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  5. It definitely looks as we are still in the time of completely corrupt Brent. So fellahs there's a lot more digging to be done. Let's get going and shake the truth out.

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  6. Does the term 'development partner' ring any bells?

    Senior Council Officers in its Regeneration Department sold Cabinet the Willesden Green Library Centre scheme as a great idea to carry out with a development partner, Galliford Try. In return for building Brent a new "cultural centre" on a small part of the site, Galliford Try were given 72% of the land, and allowed to build 95 flats on it.

    Regeneration managed to persuade Planning Committee that Galliford Try should not have to provide any affordable housing on the site, which enabled Brent's development partner to sell its entire gated private development [built on land that Willesden and Brent Council's had acquired over the years for public community use] off-plan to property investors in South-East Asia.

    I hope that the Council's semi-secret plans for Wembley will not see a repeat of similar mistakes.

    Philip.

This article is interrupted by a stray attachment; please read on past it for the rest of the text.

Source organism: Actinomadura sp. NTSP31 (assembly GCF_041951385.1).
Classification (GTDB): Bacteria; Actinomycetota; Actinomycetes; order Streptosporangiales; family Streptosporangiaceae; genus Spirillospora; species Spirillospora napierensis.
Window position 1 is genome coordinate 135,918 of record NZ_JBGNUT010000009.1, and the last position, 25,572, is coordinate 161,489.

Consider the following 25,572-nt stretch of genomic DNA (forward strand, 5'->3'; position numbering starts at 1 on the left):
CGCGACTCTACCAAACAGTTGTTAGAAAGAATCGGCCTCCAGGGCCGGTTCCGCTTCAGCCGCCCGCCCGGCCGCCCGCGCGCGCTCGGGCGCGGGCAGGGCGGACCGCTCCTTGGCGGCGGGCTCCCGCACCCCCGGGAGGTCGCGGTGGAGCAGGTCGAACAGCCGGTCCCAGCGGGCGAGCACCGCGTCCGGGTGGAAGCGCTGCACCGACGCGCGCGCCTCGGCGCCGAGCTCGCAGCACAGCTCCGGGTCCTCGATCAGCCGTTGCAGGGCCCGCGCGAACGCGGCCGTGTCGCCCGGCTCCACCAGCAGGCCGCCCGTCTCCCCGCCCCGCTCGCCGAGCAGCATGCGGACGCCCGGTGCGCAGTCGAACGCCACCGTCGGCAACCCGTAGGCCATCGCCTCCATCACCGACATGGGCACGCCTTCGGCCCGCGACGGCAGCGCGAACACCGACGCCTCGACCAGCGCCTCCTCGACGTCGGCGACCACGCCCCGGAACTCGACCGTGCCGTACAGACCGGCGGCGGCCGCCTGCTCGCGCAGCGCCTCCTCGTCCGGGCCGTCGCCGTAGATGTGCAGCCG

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  7. Thank you for the tip off Martin, but I fear this is already a done deal. In this location former Brent Annexe a 1960s office block has been redeveloped into Jenga Court with 25 very small flats some barely meeting 40 sq metres, and they have been given planning permission to put 2 further storeys on top creating another 10+ units. Lanmor House again an old 60s office block was given permission under permitted development to convert to 34 flats again with 2 extra storeys. Neither of these two properties offer any Affordable Housing, No social housing, no Amenity or Storage Space, insufficient parking for the amount of flats. Along with the new developments which have been already granted permission Brent House, 250+ flats for housing approx. 1,000 people. Chesterfield House soon to start the Twin Towers again 200+ flats. Both these properties have limited parking and amenity space. Wembley Central is already the most densely populated Ward in Brent. Where are all these residents going to fit, we are already gridlocked at peak times, have very full buses and all current residents are waiting at least 2/3 weeks to see a Doctor! Forget about trying to get your children in a local school? This is sheer madness.